WAMU 88.5 : The Kojo Nnamdi Show

'War Of The Worlds,' 75 Years Later

It was 75 years ago that Orson Welles produced one of the most famous broadcasts in radio history: "War of the Worlds." But much of the mythology now associated with the original broadcast -- stories of miscarriages and suicides -- may be as fictional as the play's alien invasion story line. Radio historian Neil Verma joins Kojo to explore what really happened, as well as the craft behind the radio play itself.

Orson Welles' "War Of The Worlds" Full Radio Broadcast

NPR

Poetry Behind Bars: The Lines That Save Lives — Sometimes Literally

Words Unlocked, a poetry contest for juveniles in corrections, has drawn more than 1,000 entries. Its judge, Jimmy Santiago Baca, says it was a poetry book that helped him survive his own prison term.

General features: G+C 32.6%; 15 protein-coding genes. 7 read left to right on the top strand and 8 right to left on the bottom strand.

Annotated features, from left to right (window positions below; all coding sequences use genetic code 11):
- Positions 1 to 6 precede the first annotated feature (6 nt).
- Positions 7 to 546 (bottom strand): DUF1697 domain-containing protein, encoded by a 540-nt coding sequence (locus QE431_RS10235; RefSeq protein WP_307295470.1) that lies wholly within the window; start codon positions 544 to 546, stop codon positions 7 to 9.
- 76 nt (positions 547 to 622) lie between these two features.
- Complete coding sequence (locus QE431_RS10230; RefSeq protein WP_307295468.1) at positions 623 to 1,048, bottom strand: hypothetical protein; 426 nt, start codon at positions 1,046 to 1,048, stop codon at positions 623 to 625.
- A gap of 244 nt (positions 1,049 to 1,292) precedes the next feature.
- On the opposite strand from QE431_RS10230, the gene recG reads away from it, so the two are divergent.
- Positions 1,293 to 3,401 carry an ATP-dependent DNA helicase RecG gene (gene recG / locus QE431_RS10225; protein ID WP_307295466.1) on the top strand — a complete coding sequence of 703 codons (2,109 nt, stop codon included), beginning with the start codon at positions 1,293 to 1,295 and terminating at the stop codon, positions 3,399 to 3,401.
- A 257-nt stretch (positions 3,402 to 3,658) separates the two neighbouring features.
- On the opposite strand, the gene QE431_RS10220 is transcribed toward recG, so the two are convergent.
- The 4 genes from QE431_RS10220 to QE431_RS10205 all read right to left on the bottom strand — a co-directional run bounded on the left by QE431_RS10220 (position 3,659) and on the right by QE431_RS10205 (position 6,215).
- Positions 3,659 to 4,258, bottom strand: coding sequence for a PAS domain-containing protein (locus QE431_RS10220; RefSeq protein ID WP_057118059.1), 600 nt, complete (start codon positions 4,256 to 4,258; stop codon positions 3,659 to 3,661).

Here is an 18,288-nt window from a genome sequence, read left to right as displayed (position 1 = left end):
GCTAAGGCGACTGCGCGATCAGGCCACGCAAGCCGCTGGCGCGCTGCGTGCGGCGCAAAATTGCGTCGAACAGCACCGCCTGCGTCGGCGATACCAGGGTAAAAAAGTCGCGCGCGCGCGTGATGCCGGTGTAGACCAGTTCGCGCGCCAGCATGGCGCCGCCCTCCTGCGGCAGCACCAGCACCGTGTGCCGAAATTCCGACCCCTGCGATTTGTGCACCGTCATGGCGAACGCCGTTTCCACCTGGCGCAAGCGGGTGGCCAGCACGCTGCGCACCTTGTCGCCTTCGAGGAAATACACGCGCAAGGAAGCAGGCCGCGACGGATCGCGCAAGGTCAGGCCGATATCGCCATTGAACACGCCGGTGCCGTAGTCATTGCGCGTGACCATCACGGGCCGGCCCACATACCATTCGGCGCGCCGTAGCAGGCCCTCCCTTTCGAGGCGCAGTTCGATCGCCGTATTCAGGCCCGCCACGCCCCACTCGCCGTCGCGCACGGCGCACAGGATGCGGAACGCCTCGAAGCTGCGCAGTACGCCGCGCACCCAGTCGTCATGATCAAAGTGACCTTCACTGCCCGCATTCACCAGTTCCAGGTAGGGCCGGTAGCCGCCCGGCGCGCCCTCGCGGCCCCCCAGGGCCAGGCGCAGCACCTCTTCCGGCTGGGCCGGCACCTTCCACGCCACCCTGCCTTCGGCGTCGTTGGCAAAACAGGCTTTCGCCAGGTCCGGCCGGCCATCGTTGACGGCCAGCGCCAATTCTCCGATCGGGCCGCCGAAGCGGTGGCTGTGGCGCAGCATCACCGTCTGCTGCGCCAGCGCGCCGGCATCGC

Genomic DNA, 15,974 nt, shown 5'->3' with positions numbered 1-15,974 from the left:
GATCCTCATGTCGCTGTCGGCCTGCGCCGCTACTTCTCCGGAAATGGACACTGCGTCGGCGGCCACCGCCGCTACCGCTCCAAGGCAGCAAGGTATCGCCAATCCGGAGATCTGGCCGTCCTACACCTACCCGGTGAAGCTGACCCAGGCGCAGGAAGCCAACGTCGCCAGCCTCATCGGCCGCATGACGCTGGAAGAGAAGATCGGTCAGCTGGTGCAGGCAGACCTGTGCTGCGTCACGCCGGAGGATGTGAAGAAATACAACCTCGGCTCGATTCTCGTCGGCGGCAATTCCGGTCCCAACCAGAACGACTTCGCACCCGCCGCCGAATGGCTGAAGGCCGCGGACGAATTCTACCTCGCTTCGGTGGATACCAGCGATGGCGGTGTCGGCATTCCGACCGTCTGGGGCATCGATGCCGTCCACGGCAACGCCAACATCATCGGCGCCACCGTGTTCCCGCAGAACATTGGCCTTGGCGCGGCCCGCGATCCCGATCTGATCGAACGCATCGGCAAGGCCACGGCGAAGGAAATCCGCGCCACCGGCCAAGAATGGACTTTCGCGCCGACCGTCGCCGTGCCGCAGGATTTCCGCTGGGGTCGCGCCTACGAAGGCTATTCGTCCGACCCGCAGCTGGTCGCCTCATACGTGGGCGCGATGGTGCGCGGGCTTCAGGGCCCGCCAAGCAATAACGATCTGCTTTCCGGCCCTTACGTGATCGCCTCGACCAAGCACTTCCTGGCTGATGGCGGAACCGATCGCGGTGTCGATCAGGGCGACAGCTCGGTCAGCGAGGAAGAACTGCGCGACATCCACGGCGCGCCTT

NPR

When It Came To Food, Neanderthals Weren't Exactly Picky Eaters

During the Ice Age, it seems Neanderthals tended to chow down on whatever was most readily available. Early humans, on the other hand, maintained a consistent diet regardless of environmental changes.
NPR

Trump And Cruz Campaign At California GOP Convention

The remaining Republican presidential candidates have been making their case at the party's state convention. Capital Public Radio's Ben Adler explains the divisions on display among Republicans.
NPR

'The Guardian' Launches New Series Examining Online Abuse

A video was released this week where female sports journalists were read abusive online comments to their face. It's an issue that reaches far beyond that group, and The Guardian is taking it on in a series called "The Web We Want." NPR's Audie Cornish speaks with series editor Becky Gardiner and writer Nesrine Malik, who receives a lot of online abuse.

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